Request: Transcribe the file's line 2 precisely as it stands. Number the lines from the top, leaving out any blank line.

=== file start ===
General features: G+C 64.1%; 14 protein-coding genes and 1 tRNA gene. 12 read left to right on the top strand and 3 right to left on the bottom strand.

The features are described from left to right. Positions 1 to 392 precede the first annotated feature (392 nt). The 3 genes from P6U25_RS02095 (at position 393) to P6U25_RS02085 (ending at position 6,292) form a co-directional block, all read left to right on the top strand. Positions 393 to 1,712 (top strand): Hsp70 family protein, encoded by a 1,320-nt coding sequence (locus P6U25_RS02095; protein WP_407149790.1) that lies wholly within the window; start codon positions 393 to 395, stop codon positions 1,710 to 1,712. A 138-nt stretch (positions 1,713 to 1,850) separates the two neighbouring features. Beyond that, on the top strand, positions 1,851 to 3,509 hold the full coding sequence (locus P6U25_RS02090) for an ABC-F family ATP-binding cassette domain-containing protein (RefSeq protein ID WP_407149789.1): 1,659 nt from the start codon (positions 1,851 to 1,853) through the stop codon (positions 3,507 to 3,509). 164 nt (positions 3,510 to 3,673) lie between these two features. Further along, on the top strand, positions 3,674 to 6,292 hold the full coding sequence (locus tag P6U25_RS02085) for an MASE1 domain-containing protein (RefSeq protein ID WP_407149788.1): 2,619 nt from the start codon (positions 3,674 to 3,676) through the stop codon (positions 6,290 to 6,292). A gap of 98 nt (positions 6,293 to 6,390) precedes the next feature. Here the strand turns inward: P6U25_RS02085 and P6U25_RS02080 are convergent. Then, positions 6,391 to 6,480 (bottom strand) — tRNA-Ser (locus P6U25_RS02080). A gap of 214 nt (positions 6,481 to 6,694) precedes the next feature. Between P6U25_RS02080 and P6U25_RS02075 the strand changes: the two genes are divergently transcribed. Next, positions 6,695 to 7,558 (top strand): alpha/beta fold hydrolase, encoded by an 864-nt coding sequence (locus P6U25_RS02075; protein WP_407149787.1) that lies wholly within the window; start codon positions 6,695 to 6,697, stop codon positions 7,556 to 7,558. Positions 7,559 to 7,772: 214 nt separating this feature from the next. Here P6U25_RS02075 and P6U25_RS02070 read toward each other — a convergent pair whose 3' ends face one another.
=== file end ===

The features are described from left to right. Positions 1 to 392 precede the first annotated feature (392 nt). The 3 genes from P6U25_RS02095 (at position 393) to P6U25_RS02085 (ending at position 6,292) form a co-directional block, all read left to right on the top strand. Positions 393 to 1,712 (top strand): Hsp70 family protein, encoded by a 1,320-nt coding sequence (locus P6U25_RS02095; protein WP_407149790.1) that lies wholly within the window; start codon positions 393 to 395, stop codon positions 1,710 to 1,712. A 138-nt stretch (positions 1,713 to 1,850) separates the two neighbouring features. Beyond that, on the top strand, positions 1,851 to 3,509 hold the full coding sequence (locus P6U25_RS02090) for an ABC-F family ATP-binding cassette domain-containing protein (RefSeq protein ID WP_407149789.1): 1,659 nt from the start codon (positions 1,851 to 1,853) through the stop codon (positions 3,507 to 3,509). 164 nt (positions 3,510 to 3,673) lie between these two features. Further along, on the top strand, positions 3,674 to 6,292 hold the full coding sequence (locus tag P6U25_RS02085) for an MASE1 domain-containing protein (RefSeq protein ID WP_407149788.1): 2,619 nt from the start codon (positions 3,674 to 3,676) through the stop codon (positions 6,290 to 6,292). A gap of 98 nt (positions 6,293 to 6,390) precedes the next feature. Here the strand turns inward: P6U25_RS02085 and P6U25_RS02080 are convergent. Then, positions 6,391 to 6,480 (bottom strand) — tRNA-Ser (locus P6U25_RS02080). A gap of 214 nt (positions 6,481 to 6,694) precedes the next feature. Between P6U25_RS02080 and P6U25_RS02075 the strand changes: the two genes are divergently transcribed. Next, positions 6,695 to 7,558 (top strand): alpha/beta fold hydrolase, encoded by an 864-nt coding sequence (locus P6U25_RS02075; protein WP_407149787.1) that lies wholly within the window; start codon positions 6,695 to 6,697, stop codon positions 7,556 to 7,558. Positions 7,559 to 7,772: 214 nt separating this feature from the next. Here P6U25_RS02075 and P6U25_RS02070 read toward each other — a convergent pair whose 3' ends face one another.